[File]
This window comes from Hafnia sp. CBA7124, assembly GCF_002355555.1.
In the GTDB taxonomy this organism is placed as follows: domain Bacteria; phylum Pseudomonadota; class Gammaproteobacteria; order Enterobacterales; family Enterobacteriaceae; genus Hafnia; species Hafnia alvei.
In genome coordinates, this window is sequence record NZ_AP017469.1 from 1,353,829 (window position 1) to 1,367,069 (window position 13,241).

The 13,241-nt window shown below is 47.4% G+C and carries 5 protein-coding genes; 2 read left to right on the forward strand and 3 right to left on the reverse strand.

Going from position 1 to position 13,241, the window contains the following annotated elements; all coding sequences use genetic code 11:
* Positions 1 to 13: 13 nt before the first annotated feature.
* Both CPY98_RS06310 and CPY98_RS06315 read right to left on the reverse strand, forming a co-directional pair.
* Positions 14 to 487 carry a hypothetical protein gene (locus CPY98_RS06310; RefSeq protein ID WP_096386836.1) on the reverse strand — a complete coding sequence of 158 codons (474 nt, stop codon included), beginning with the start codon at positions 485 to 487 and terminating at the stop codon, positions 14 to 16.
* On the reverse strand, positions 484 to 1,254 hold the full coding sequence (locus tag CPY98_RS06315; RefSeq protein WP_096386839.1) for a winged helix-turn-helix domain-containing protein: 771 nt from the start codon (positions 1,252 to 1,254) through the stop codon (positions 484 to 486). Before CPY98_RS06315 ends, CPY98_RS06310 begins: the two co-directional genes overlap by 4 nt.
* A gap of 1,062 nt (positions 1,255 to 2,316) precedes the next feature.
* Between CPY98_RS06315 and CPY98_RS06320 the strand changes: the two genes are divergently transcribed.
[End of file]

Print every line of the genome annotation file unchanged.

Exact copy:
This window comes from Hafnia sp. CBA7124, assembly GCF_002355555.1.
In the GTDB taxonomy this organism is placed as follows: domain Bacteria; phylum Pseudomonadota; class Gammaproteobacteria; order Enterobacterales; family Enterobacteriaceae; genus Hafnia; species Hafnia alvei.
In genome coordinates, this window is sequence record NZ_AP017469.1 from 1,353,829 (window position 1) to 1,367,069 (window position 13,241).

The 13,241-nt window shown below is 47.4% G+C and carries 5 protein-coding genes; 2 read left to right on the forward strand and 3 right to left on the reverse strand.

Going from position 1 to position 13,241, the window contains the following annotated elements; all coding sequences use genetic code 11:
* Positions 1 to 13: 13 nt before the first annotated feature.
* Both CPY98_RS06310 and CPY98_RS06315 read right to left on the reverse strand, forming a co-directional pair.
* Positions 14 to 487 carry a hypothetical protein gene (locus CPY98_RS06310; RefSeq protein ID WP_096386836.1) on the reverse strand — a complete coding sequence of 158 codons (474 nt, stop codon included), beginning with the start codon at positions 485 to 487 and terminating at the stop codon, positions 14 to 16.
* On the reverse strand, positions 484 to 1,254 hold the full coding sequence (locus tag CPY98_RS06315; RefSeq protein WP_096386839.1) for a winged helix-turn-helix domain-containing protein: 771 nt from the start codon (positions 1,252 to 1,254) through the stop codon (positions 484 to 486). Before CPY98_RS06315 ends, CPY98_RS06310 begins: the two co-directional genes overlap by 4 nt.
* A gap of 1,062 nt (positions 1,255 to 2,316) precedes the next feature.
* Between CPY98_RS06315 and CPY98_RS06320 the strand changes: the two genes are divergently transcribed.